Two years ago, Chanel had made a statement in the global beauty sphere by premiering a mascara, the Volume Revolution, equipped with the first 3D-printed brush manufactured on an industrial scale. A product, which has since its launch, consistently ranked among the top 5 bestsellers in Europe. ERPRO 3D Factory recently signed Volume Stretch, Chanel’s new mascara brush, also industrially produced via 3D printing.

Cyrille Vue, Founder and CEO of ERPRO

"With this new launch of Volume Stretch, we are going even further on the ’crazy’ side of the design, with truly differentiating shapes, to further improve eyelash lengthening. For us, this is a third incredible chapter written alongside Chanel," confirmed Cyrille Vue.

The extremely precise shape of the brush is fitted with 5 sets of bristles implanted in ellipse with at the centre, a hollow core. A brush shape, which would have been impossible to achieve without the help of 3D technology. The material, like the previous model, is biosourced from castor oil. "This material has amazing properties that we actually use a lot; recyclable and hyper resistant, it has existed for 70 years. What is more, castor oil is a plant that grows in fallow areas and requires very little water," added Cyrille Vue.

As with all previous models, ERPRO owns the license for the patents filed.

In the meantime, ERPRO 3D Factory has also participated in the E.Y.E. (Exhaust Your Ego) programme, which gives Chanel customers the possibility to personalize, from a dozen models proposed and according to the shape of their eyes, their mascara brush at the store counter.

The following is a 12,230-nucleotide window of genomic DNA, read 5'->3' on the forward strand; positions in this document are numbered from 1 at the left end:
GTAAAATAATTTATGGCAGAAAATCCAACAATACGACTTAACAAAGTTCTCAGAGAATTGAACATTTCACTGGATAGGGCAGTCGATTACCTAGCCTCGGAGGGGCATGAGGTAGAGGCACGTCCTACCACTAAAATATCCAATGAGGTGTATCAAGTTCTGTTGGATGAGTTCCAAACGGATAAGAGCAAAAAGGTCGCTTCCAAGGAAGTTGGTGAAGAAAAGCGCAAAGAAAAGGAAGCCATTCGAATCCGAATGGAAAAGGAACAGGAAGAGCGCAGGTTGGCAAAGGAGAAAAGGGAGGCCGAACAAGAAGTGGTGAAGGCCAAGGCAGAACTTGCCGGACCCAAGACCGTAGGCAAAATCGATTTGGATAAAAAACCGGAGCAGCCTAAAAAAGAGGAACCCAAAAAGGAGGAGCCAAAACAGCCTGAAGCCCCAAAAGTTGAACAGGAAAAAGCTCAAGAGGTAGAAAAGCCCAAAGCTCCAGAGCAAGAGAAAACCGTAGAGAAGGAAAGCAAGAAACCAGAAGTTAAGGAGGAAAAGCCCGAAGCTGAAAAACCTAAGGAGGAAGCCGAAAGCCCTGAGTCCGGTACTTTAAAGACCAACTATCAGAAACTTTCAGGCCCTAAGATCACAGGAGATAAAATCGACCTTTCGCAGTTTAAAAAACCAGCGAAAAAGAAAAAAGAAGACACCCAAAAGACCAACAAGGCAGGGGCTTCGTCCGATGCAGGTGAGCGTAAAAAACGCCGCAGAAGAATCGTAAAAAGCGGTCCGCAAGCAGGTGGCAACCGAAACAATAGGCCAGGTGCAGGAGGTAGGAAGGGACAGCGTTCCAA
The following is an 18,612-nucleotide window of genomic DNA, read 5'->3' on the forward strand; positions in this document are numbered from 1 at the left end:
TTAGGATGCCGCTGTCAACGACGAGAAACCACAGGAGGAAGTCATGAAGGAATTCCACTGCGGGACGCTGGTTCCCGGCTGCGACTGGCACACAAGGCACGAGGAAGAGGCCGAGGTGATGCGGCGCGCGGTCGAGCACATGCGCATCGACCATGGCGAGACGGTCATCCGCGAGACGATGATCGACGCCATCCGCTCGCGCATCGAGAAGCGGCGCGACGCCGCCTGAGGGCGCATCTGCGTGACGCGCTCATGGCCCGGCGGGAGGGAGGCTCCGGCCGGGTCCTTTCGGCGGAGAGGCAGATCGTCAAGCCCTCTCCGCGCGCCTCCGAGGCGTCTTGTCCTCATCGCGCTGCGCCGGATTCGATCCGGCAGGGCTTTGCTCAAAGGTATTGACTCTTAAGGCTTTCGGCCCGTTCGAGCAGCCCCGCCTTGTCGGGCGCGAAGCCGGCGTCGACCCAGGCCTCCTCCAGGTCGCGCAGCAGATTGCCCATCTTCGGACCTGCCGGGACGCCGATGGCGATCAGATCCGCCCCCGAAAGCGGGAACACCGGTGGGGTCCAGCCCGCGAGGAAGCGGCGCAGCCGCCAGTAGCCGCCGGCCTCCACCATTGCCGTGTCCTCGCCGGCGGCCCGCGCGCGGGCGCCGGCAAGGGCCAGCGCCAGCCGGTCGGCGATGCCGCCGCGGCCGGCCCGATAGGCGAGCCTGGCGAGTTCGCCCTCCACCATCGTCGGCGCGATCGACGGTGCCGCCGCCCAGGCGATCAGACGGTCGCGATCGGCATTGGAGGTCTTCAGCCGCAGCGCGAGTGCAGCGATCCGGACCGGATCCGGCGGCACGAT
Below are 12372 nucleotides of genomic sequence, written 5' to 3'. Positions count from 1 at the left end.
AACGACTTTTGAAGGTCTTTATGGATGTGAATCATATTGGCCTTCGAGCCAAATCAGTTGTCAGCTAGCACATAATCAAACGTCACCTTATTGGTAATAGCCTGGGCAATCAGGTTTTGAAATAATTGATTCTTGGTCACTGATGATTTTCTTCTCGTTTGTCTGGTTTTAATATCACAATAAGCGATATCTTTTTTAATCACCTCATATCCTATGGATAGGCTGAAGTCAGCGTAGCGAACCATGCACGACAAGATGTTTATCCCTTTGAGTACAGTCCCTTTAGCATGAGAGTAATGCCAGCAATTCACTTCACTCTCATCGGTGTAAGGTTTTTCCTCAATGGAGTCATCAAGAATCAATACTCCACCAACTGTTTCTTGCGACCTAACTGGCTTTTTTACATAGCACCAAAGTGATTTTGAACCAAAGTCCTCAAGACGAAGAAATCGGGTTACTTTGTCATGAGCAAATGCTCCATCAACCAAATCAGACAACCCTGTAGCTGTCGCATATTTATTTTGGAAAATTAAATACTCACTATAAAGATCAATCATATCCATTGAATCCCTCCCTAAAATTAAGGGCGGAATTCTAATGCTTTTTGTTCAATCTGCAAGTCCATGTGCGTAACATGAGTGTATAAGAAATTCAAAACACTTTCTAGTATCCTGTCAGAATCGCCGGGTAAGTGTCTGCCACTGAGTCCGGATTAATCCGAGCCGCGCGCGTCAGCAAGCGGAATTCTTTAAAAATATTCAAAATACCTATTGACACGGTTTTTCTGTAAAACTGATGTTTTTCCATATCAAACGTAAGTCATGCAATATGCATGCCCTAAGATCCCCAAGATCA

3D printing as an immediate response to production requirements

Lock-down measures having led to the cessation of its production lines, ERPRO very quickly endeavoured to manufacture products in demand by hospitals. "We first started manufacturing protective visors which we offered to the APHP (Paris Hospitals), clinics and nursing homes. Then we manufactured spare parts for respirators which were sent to Spain, adaptors to fit on Decathlon scuba masks, thus diverting them from their primary purpose, to serve as respirators in hospitals. Most recently, we collaborated with the French National Centre for Scientific Research (CNRS) to develop new valves for respirators," explained the manager.

At the heart of this unique context, 3D printing plays a central role. Its incomparable advantages when it comes to producing the most complex parts in no time, have made it an ally of choice in a context of emergency production. "All the makers [1] of France joined forces to become in a few days an agile and nationwide production plant capable of manufacturing thousands of these parts and of dispatching them the following days. No other Industry is capable of doing that, among material converters," highlighted Cyrille Vue.

Apart from its speed of execution, the technology also stands out through its ability to model complex, non-injectable parts.

"This crisis highlighted the fact that our country was home to clever industrial players, but that if we did not promote this ’made in France’, this specificity would slowly disappear. Our political authorities must understand that it takes a minimum of sovereignty over the long term to ensure that this momentum is maintained," concluded the entrepreneur.